Wednesday, January 18, 2012

An Open Letter to Rick Riordan

Dear Mr. Riordan,

Let me start by saying thank you for the hours of glee and enjoyment you have brought to my seven-year-old son.

Two years ago when he first began his obsession with all things Egyptian, I never would have imagined that one night we would be snuggled up listening to a book on tape and he would jump up from the couch and scream, “I knew it! I knew it was the Egyptian dwarf god Bes!” I am convinced that any damage done to his psyche by having his books on Egyptian life and mummification banned from his Kindergarten has been repaired by the validation of his obsession he has found in the first two books of your Egyptian Kane Chronicles series.

While it may have been slightly unnerving to watch him and his friends paint canopic jar heads at his 6th birthday party, or to spend an afternoon playing priests of Anubis with his Egyptian Playmobil set, I am more than pleased that he has become so knowledgeable on ancient Egypt. Your tales of modern adventuring teenage Egyptian magicians have truly enriched our lives.

I wouldn’t want to neglect his love for your bestselling Greek Mythology series.(He was also asked to stop bringing books about Greek gods and monsters to share with his fellow Kindergarteners). While we have yet to be able to appropriately explain to him how these gods can have children by so many mortals, he has become a virtual lexicon of Greek mythology.

Even though you have given us so much already, I was hoping to ask you a favor. Could you find the time to create just one more series for my son?

Clearly you have a knack for taking ancient stories and making them come alive for modern children. So if you wouldn’t mind, could you try to write him some novels based on the stories of the Hebrew Bible?
Please don’t mistake this as an attempt by a Christian parent to combat the seeming pagan nature of your other works of fiction. On the contrary, I deeply value the way that your books have sustained his interest in the history and stories of Greece and Egypt. His grounding in these early cultures has already taught him more than many adults know about architecture, art and language and has given him a leg up on understanding the foundations of Western Civilization.

I just wish there was a more exciting way than the NRSV (New Revised Standard Version) to teach him the great stories of the Old Testament. Certainly the tales of the first murder, child sacrifice, stealing of birthrights, mistaken brides, selling brothers into slavery, plagues, an epic journey through the wilderness, battles, spies, giants, betrayal, exile and return would fill multiple volumes of the young adult fiction that you do so well.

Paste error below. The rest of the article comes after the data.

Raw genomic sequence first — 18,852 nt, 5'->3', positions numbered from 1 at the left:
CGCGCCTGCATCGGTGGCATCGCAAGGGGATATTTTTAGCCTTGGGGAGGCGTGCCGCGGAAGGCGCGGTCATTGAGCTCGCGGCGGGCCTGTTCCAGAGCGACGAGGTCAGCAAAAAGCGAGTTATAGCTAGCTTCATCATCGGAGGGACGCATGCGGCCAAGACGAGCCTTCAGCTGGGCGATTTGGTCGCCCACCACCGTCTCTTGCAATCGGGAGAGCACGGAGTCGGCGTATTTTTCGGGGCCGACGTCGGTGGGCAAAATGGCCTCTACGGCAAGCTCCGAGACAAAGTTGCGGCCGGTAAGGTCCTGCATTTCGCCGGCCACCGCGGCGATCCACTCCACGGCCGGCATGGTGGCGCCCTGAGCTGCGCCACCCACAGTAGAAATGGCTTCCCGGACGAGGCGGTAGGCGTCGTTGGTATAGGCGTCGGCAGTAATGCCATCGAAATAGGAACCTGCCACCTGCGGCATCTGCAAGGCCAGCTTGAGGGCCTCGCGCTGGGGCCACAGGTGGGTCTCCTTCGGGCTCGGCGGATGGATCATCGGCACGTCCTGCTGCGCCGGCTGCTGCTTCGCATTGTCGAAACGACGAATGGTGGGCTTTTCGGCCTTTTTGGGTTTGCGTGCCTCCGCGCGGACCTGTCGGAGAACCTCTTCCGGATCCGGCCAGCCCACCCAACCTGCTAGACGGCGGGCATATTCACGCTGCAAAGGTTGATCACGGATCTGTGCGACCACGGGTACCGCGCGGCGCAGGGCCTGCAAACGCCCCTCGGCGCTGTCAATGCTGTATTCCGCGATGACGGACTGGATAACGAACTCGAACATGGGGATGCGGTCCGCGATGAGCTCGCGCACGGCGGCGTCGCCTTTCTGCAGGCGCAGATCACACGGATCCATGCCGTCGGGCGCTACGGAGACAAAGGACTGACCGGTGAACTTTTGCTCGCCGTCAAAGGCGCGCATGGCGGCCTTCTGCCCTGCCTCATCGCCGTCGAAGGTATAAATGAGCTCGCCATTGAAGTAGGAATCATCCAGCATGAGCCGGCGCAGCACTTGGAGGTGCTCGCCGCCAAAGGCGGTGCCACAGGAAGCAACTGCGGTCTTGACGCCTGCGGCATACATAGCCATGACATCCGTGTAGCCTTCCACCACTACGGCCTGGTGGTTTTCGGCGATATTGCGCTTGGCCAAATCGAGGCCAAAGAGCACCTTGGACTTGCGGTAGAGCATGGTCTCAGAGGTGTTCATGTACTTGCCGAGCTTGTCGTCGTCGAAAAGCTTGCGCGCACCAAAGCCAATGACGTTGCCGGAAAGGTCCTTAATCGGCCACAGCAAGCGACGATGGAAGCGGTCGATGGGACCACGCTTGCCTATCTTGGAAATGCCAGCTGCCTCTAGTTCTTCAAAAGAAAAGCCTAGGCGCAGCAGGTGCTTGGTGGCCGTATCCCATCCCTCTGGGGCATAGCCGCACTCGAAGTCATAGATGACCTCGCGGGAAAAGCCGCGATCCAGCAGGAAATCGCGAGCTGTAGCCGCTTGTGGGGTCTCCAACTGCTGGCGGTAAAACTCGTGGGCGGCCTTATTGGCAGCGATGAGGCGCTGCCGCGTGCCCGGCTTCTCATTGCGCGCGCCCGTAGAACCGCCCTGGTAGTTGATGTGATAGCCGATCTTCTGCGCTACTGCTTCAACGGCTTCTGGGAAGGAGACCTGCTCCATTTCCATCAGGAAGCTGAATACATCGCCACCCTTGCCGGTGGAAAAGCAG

As you consider my request, I have a few suggestions for places that you might find a little inspiration. To encourage a sense of whimsy in the books, I would suggest reading Madeleine L’Engle’s Many Waters, which retells the story of Noah and his family. You will most likely need to follow her lead and incorporate time travel into this series. To encourage you to fill in the gaps between the biblical stories, you should pick up a copy of Anita Diamant’s The Red Tent, which tells the stories of Rebekah, Rachel, Leah and Dinah. I know it is a little racy, but as my comment about the love lives of the Greek gods above indicates, I know you don’t shy away from the grittiness of these ancient tales. Finally, you might want to at least thumb through James Michener’s The Source. I myself have never been able to finish it, but it certainly provides inspiration for the epic scope that these ancient biblical stories demand.

I am sure that you will see the potential in this request. I look forward someday soon to snuggling up again with one of your books, and for my son to jump up from my lap and exclaim, “I knew it! I knew it was going to be his twin brother Esau!”

the mother of one of your biggest fans


  1. YES! I'm finding this comment eight years later, but I wholeheartedly concur. My teenage daughter still loves Rick Riordan's presentations of mythology. I'm convinced that her ability to understand and process these mythologies has helped her also to incorporate Hebrew mythologies in her life as a Christian. I dream of a Bible for kids exactly this age, with stories told very much in this way. Now my daughter and I are working on doing some of this -- I've done a new telling of the story of Esther, and she and I are working on a four-part podcast retelling of Jonah filled with interruptions, questions, and sound effects.